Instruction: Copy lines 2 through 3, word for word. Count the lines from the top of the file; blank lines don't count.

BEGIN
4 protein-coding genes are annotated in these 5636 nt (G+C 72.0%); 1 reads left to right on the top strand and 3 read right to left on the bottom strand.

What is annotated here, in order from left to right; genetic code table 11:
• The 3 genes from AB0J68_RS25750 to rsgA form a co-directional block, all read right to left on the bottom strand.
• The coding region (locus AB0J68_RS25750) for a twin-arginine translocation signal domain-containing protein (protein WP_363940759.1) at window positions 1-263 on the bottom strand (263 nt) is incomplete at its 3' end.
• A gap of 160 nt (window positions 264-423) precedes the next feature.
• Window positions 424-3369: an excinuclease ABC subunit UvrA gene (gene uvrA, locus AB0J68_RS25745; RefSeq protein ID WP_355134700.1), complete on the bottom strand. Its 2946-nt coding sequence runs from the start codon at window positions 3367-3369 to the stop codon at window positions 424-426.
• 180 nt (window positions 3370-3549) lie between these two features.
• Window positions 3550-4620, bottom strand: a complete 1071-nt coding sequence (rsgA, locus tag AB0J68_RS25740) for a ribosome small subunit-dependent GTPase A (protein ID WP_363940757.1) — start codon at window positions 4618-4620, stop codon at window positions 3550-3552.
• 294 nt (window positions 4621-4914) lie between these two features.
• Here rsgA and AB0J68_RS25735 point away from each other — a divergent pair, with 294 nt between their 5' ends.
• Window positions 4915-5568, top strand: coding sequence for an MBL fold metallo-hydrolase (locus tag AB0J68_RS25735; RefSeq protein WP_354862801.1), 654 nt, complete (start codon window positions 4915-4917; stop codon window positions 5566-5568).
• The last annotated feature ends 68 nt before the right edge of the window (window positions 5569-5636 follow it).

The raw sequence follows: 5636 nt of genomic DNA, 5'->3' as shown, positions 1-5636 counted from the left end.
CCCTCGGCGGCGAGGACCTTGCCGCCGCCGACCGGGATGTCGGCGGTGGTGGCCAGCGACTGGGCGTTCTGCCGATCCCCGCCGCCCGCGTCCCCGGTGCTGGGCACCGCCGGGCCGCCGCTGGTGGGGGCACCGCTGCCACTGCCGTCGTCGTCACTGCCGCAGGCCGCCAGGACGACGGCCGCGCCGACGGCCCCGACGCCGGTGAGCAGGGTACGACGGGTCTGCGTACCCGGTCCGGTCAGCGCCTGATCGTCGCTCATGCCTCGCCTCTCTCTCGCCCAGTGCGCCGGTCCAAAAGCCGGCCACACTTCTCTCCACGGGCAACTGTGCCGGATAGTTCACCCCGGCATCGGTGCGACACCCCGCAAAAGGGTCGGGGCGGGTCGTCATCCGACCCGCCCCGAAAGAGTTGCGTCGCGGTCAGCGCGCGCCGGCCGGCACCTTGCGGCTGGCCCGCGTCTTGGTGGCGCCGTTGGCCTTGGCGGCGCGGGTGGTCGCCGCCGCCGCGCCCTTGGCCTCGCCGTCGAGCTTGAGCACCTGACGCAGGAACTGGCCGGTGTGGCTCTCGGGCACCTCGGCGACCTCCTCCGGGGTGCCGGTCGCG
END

What is annotated here, in order from left to right; genetic code table 11:
• The 3 genes from AB0J68_RS25750 to rsgA form a co-directional block, all read right to left on the bottom strand.